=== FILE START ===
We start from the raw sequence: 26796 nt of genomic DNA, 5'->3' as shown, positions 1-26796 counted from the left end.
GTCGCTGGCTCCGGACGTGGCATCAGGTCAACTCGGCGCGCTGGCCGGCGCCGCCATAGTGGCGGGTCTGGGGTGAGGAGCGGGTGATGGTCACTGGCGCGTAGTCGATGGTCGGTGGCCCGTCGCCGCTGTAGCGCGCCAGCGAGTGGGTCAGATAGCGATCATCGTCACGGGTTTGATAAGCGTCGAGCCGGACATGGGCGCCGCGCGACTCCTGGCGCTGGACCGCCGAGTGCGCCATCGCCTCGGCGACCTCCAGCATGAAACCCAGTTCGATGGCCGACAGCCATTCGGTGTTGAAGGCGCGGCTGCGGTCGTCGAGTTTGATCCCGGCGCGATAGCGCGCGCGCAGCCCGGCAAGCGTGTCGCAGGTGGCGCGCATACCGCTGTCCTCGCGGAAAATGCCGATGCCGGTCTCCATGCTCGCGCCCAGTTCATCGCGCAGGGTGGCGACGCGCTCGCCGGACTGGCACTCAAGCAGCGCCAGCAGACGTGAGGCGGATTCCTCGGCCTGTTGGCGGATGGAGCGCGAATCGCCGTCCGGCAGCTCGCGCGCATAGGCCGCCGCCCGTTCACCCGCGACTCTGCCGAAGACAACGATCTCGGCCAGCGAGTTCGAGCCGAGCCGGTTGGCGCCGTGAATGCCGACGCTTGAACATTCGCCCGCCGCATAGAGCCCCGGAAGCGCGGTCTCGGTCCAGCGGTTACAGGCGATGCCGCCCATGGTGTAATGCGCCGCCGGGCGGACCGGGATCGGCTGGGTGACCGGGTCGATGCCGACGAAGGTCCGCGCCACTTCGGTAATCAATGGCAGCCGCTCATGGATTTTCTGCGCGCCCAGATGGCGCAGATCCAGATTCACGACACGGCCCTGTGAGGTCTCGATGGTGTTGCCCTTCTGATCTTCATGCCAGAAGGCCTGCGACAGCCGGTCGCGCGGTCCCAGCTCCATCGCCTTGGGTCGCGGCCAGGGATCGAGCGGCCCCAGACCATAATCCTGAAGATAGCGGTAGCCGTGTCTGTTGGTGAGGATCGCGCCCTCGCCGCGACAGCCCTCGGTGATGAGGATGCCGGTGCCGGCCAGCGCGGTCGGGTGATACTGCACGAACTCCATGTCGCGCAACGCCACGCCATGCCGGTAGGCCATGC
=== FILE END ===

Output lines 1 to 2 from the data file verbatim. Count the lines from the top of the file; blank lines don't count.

We start from the raw sequence: 26796 nt of genomic DNA, 5'->3' as shown, positions 1-26796 counted from the left end.
GTCGCTGGCTCCGGACGTGGCATCAGGTCAACTCGGCGCGCTGGCCGGCGCCGCCATAGTGGCGGGTCTGGGGTGAGGAGCGGGTGATGGTCACTGGCGCGTAGTCGATGGTCGGTGGCCCGTCGCCGCTGTAGCGCGCCAGCGAGTGGGTCAGATAGCGATCATCGTCACGGGTTTGATAAGCGTCGAGCCGGACATGGGCGCCGCGCGACTCCTGGCGCTGGACCGCCGAGTGCGCCATCGCCTCGGCGACCTCCAGCATGAAACCCAGTTCGATGGCCGACAGCCATTCGGTGTTGAAGGCGCGGCTGCGGTCGTCGAGTTTGATCCCGGCGCGATAGCGCGCGCGCAGCCCGGCAAGCGTGTCGCAGGTGGCGCGCATACCGCTGTCCTCGCGGAAAATGCCGATGCCGGTCTCCATGCTCGCGCCCAGTTCATCGCGCAGGGTGGCGACGCGCTCGCCGGACTGGCACTCAAGCAGCGCCAGCAGACGTGAGGCGGATTCCTCGGCCTGTTGGCGGATGGAGCGCGAATCGCCGTCCGGCAGCTCGCGCGCATAGGCCGCCGCCCGTTCACCCGCGACTCTGCCGAAGACAACGATCTCGGCCAGCGAGTTCGAGCCGAGCCGGTTGGCGCCGTGAATGCCGACGCTTGAACATTCGCCCGCCGCATAGAGCCCCGGAAGCGCGGTCTCGGTCCAGCGGTTACAGGCGATGCCGCCCATGGTGTAATGCGCCGCCGGGCGGACCGGGATCGGCTGGGTGACCGGGTCGATGCCGACGAAGGTCCGCGCCACTTCGGTAATCAATGGCAGCCGCTCATGGATTTTCTGCGCGCCCAGATGGCGCAGATCCAGATTCACGACACGGCCCTGTGAGGTCTCGATGGTGTTGCCCTTCTGATCTTCATGCCAGAAGGCCTGCGACAGCCGGTCGCGCGGTCCCAGCTCCATCGCCTTGGGTCGCGGCCAGGGATCGAGCGGCCCCAGACCATAATCCTGAAGATAGCGGTAGCCGTGTCTGTTGGTGAGGATCGCGCCCTCGCCGCGACAGCCCTCGGTGATGAGGATGCCGGTGCCGGCCAGCGCGGTCGGGTGATACTGCACGAACTCCATGTCGCGCAACGCCACGCCATGCCGGTAGGCCATGC